Publicly accessible information about the OMOP Common Data Model (CDM) and OHDSI tools for running analyses against OMOP include the Book of OHDSI and OHDSI tutorial videos and there is free courseware available through EHDEN Academy.The two courses of interest to N3C users would be those covering the CDM and vocabularies and ATLAS.
Contributing site names are masked in the N3C data; however, data can be differentiated, such as by Site A, Site B, etc.
NCATS and the N3C community encourage citation of the N3C Data Enclave. Information on how to cite and acknowledge the N3C Data Enclave can be found in Acknowledging N3C in Publications and Presentations on the NCATS website, as well as in the Attribution & Publication Principles for N3C in the Zenodo database.
All N3C publications & presentations must include relevant grant attribution.
For publications involving use of data from the N3C Data Enclave, the following acknowledgment statement must be included:
"The analyses described in this [publication/report/presentation] were conducted with data or tools accessed through the NCATS N3C Data Enclave https://covid.cd2h.org and N3C Attribution & Publication Policy v 1.2-2020-08-25b supported by NCATS U24 TR002306, Axle Informatics Subcontract: NCATS-P00438-B, and [insert additional funding agencies or sources and reference numbers as declared by the contributors in their form response above]. This research was possible because of the patients whose information is included within the data and the organizations (https://ncats.nih.gov/n3c/resources/data-contribution/data-transfer-agreement-signatories) and scientists who have contributed to the on-going development of this community resource [https://doi.org/10.1093/jamia/ocaa196]."
For publications involving an academic institution that resides at a Clinical and Translational Research (CTR) site funded by the Institutional Development Award (IDeA) Program grant, the following acknowledgment statement must be included:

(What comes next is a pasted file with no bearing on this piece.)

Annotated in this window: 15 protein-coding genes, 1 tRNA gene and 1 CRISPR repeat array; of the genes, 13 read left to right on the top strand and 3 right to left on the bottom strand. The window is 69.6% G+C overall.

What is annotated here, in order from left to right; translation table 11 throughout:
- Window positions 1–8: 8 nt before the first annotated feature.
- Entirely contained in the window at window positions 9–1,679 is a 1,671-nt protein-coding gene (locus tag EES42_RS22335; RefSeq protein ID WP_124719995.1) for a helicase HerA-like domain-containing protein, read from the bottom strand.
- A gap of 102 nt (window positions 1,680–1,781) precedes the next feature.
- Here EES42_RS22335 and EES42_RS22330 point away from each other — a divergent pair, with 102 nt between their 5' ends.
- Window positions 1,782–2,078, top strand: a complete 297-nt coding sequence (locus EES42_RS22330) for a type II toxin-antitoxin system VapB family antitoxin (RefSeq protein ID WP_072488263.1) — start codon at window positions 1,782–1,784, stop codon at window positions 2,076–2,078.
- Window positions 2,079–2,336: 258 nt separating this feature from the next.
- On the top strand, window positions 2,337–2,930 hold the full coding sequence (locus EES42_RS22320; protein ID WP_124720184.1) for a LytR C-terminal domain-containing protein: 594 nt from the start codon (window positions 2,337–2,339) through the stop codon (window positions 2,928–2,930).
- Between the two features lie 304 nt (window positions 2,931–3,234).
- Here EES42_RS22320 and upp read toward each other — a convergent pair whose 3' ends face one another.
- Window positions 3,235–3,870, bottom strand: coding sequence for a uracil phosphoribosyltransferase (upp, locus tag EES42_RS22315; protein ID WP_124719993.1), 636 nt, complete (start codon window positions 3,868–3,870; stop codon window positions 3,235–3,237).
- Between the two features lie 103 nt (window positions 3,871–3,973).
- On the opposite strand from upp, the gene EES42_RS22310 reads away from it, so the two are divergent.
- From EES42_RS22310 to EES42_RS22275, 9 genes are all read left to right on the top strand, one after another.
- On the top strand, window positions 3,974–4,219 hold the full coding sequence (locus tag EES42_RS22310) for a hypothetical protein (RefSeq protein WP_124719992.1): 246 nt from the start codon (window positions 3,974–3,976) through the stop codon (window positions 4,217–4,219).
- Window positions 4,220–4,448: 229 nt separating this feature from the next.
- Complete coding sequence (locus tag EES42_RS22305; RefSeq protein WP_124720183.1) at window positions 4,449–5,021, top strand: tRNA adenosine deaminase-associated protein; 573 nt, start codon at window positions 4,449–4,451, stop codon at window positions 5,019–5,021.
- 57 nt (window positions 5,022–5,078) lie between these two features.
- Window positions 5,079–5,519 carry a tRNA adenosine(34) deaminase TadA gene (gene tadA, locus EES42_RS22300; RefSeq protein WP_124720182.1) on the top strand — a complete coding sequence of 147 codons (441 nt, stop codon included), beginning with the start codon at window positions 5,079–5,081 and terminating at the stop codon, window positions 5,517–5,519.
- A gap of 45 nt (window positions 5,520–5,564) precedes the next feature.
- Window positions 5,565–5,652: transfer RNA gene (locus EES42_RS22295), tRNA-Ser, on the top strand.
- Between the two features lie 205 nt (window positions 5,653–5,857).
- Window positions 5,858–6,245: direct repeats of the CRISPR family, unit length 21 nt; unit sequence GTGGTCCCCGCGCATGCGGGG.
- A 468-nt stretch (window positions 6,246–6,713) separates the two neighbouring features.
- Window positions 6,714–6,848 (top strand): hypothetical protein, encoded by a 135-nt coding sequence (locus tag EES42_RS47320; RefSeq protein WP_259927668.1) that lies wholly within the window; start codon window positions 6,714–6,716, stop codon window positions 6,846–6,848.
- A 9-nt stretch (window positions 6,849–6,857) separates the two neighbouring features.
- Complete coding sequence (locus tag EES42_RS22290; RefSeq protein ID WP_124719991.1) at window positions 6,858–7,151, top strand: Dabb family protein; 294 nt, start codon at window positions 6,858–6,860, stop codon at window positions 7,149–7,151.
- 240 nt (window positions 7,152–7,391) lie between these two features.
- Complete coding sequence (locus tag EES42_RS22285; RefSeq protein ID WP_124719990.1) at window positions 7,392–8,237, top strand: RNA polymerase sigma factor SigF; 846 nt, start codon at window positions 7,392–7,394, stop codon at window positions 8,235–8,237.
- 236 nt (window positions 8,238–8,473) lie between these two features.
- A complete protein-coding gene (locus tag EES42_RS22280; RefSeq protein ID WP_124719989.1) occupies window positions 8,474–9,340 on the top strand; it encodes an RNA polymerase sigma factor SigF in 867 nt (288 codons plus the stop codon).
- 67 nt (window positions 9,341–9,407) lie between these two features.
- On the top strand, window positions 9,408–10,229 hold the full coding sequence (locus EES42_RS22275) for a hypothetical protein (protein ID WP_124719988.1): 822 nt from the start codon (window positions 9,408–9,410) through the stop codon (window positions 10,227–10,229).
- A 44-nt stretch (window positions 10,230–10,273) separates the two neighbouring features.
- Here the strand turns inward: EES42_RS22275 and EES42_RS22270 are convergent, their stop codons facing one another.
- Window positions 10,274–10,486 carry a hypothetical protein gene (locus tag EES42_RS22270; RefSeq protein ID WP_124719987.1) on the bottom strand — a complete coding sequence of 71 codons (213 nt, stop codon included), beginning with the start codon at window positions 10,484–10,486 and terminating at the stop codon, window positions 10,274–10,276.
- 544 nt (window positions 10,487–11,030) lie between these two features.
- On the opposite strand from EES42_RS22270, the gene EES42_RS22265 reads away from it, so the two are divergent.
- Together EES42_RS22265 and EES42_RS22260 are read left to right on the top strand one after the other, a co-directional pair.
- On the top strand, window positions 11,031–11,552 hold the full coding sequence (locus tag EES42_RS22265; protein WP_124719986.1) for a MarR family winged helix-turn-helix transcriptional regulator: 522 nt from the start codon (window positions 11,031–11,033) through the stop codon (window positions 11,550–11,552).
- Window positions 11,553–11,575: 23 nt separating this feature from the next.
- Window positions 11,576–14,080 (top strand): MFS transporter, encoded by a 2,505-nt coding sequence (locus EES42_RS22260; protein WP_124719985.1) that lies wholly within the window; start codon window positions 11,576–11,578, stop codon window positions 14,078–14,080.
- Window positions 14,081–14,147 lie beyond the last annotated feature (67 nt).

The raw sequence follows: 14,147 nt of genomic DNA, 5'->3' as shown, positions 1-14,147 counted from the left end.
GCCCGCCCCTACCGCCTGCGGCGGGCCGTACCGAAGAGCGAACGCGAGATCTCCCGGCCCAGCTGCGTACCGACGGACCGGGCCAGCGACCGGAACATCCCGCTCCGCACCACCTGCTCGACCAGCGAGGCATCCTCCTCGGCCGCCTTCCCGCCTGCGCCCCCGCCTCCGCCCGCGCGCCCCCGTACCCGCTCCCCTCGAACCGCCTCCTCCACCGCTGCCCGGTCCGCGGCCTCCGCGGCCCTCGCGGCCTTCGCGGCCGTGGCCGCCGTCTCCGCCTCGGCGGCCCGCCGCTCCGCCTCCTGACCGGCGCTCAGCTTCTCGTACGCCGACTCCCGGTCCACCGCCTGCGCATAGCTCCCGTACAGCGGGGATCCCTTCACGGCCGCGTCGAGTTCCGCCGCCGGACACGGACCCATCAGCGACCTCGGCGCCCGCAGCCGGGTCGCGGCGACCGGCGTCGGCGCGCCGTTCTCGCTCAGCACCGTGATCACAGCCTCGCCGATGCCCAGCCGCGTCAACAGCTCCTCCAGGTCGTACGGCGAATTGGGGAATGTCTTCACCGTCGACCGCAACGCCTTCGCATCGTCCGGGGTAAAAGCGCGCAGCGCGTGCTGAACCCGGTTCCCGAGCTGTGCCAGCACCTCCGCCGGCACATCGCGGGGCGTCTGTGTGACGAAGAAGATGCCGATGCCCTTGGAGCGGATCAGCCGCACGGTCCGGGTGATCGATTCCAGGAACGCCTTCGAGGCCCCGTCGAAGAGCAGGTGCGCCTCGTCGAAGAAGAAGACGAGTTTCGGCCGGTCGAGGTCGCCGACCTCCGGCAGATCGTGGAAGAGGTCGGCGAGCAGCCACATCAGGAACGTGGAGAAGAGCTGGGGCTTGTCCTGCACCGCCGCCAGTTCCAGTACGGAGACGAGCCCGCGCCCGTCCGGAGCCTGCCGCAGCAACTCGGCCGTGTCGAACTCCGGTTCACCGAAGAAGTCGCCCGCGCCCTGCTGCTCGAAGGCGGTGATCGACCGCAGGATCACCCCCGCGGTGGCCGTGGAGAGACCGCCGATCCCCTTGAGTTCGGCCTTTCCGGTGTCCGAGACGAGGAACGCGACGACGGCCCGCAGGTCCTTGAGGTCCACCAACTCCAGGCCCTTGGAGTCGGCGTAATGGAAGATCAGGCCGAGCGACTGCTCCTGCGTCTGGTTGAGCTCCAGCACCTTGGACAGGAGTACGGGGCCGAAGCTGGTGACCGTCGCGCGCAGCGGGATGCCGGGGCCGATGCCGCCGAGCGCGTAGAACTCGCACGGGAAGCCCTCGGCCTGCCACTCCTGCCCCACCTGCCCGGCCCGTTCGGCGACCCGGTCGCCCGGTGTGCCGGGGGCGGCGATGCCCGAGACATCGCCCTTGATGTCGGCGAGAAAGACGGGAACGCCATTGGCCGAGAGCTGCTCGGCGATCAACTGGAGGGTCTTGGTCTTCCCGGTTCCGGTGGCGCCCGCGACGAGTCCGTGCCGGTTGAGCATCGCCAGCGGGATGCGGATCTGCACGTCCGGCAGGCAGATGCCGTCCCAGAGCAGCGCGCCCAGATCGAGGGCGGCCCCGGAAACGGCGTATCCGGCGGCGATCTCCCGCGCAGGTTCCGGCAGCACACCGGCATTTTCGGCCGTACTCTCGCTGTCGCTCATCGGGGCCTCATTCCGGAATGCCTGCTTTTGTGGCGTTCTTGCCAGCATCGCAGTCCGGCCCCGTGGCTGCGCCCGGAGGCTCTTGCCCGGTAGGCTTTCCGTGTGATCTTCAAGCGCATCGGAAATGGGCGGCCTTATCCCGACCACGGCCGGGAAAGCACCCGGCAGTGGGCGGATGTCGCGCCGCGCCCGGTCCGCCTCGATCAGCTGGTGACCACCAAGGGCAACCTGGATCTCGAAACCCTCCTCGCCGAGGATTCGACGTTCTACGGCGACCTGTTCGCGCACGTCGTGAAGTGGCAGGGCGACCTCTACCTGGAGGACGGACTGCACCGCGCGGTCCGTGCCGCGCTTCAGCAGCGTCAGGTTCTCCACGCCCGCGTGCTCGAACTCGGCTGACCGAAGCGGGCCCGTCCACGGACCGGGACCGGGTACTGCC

The project described was supported by the National Institute of General Medical Sciences, 5U54GM104942-04. The content is solely the responsibility of the authors and does not necessarily represent the official views of the NIH.”
For N3C Data Enclave support of all types, you can access the N3C Support Desk website to view options. You can also attend any of the 3 N3C office hour sessions to talk to live experts in these specific areas:
On the Enclave Projects webpage, a live feed of approved projects can be viewed with basic information, such as project title, brief abstract, lead investigator name, and affiliated institution.
The Project Dashboard located inside the N3C Data Enclave can be viewed by anyone with an Enclave account. It provides a more detailed list of approved projects and the ability to request collaboration:
Researchers can use the dashboard to see projects that are using N3C data and can request to join projects open to collaborators by clicking on the “Contact Lead Investigator” button.
The N3C Data Enclave is hosted by NIH; therefore, NIH IT security training is required for users who will be accessing the data. The training is not required for individuals who will not be accessing the data.
Many organizations already require 2-factor authentication (2FA) for secure login. This is a separate security step from the UNA 2FA, so you may be required to perform two verifications. You can mitigate this inconvenience by using the “remember this computer” checkbox on a trusted device. If you already use a 2FA app (e.g., Duo Mobile), you will likely be able to use it by creating a separate account for UNA following the process outlined in this document.